Bodies topple each other to make room for Moses as he travels through the center of the crowd. The leader holds a beloved symbol of pride, the spirit stick. The previous week students had dressed in all kinds of crazy outfits, and on the final day, the hallways of DC appeared to be a sea of red and white. DC prepares intensely for one game the entire season. This faceoff is a culmination of pride, competition and rivalry. Each year, Panthers work to crush the Eagles of Apollo High School.
“In my day, we never called AHS Apollo. It was always Alpo, a type of dog food,” assistant principal Mr. Lance Blue said.
Cheering against the school from across the district is a tradition. Previous generations were taught to boo the blue and white, and the classes of 2015 are carrying on that legacy.
“There’s a lot of history between us two. As far back as I can remember, the biggest game of the year has always been Apollo versus Daviess County,” spirit section leader senior Spencer Jagoe said.
DC graduate Bryce Garrett has seen many sides of the rivalry, first as a basketball player and currently as a freshman basketball coach. He recalls the excitement before facing Apollo.
“We tried to prepare for Apollo like it was another game, but something was in the air, and we knew that this game had more incentive to win,” Coach Garrett said.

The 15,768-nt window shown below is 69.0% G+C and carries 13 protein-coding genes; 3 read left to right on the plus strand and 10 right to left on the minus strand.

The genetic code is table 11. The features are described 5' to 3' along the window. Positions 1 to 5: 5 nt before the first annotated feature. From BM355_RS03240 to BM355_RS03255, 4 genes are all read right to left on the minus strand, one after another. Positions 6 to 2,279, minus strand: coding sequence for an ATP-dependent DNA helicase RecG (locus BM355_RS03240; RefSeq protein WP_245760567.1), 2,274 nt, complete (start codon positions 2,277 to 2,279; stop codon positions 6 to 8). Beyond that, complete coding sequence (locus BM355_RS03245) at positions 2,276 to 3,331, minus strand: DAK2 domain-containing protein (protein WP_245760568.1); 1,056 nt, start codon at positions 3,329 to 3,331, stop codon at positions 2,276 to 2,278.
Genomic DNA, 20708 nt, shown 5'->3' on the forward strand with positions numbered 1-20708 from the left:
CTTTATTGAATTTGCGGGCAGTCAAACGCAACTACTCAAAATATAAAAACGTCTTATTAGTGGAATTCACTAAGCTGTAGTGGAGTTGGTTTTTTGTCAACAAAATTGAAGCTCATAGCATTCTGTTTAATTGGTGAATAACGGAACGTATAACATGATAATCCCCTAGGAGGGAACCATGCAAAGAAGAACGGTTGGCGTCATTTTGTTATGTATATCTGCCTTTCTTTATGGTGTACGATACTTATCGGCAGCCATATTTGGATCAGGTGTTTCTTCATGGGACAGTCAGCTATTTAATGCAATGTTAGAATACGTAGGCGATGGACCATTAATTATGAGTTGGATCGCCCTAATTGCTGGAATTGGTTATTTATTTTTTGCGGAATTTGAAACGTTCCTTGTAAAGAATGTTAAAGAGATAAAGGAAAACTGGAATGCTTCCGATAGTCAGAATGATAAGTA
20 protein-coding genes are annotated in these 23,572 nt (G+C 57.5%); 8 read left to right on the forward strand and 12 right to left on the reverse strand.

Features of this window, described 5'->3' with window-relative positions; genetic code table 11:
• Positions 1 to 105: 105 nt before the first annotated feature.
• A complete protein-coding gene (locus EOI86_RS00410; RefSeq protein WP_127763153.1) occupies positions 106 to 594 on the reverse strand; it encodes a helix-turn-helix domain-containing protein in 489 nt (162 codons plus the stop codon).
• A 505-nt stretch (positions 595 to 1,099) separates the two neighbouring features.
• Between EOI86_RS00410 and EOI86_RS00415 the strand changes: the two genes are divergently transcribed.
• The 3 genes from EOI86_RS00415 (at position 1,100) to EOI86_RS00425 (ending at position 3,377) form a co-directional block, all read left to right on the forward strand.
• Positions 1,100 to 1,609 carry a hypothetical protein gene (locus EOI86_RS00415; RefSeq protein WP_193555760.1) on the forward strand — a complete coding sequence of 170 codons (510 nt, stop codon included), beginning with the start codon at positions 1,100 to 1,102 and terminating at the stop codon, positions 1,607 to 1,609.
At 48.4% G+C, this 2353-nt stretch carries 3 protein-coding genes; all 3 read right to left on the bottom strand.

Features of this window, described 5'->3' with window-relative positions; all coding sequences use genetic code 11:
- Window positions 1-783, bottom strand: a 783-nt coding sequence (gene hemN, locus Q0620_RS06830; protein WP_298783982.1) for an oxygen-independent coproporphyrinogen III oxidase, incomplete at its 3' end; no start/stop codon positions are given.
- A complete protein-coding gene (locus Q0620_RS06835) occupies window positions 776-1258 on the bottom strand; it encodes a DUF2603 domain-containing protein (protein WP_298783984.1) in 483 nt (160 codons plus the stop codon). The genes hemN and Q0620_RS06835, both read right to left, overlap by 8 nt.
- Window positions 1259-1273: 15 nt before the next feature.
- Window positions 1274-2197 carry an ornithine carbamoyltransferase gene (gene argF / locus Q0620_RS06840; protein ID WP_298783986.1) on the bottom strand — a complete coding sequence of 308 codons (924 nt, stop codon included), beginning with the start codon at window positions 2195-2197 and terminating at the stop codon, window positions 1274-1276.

Currently, DC staffulty and students prepare for big games differently than the past. However, some traditions will remain the same.
“We had all out red and white days. We always had a pep rally, and students would decorate their vehicles and have the best decorated car. In the lobby, during lunch and morning break, the assistant principal (Mr. Crume) would conduct a song with students blowing their kazoos,” Mr. Blue said.
The student section wishes to maintain the level of intensity that previous Panthers brought to the court and field.
“For Apollo, we want to have a big student section and have a great theme and get everyone pumped up,” Jagoe said.
Although Panthers are excited for games versus Apollo, many believe that the rivalry is not equivalent to the past.
“The student section doesn’t get as hype as they once did my senior year. [However,] the rivalry is still huge, especially now that the two teams are so evenly matched. [DC and Apollo] fight for the better district seed,” Coach Garrett said.
Mr. Blue agrees that the rivalry was more intense while he was a student. He believes that the reason is because, “back then, Apollo [and DC] students didn’t socialize much. I think social media has changed that now.”
The rivalry between schools has even spread to the adults who make up the DC staffulty.
“Apollo is our sister school, and it was always nice beating their butt at anything. The teachers and administration got into the rivalry from both schools,” Mr. Blue said.
The Lady Panthers were victorious 55-53 over arch rival Alpo on Dec. 12 after a heated battle that carried into overtime. The same night, the boys suffered a hard-fought loss. However, they were ahead most of the game. The Eagles were not ready for the red and white on Jan. 9. The Panthers were prepared to win, equipped with the spirit stick, passion and tradition, and therefore, both the Panthers and Lady Panthers conquered the Eagles. Boys Varisty held Apollo junior Eli Wright to merely nine points, ensuring their 17 point win. The girls victoriously finished with a score of 65-42.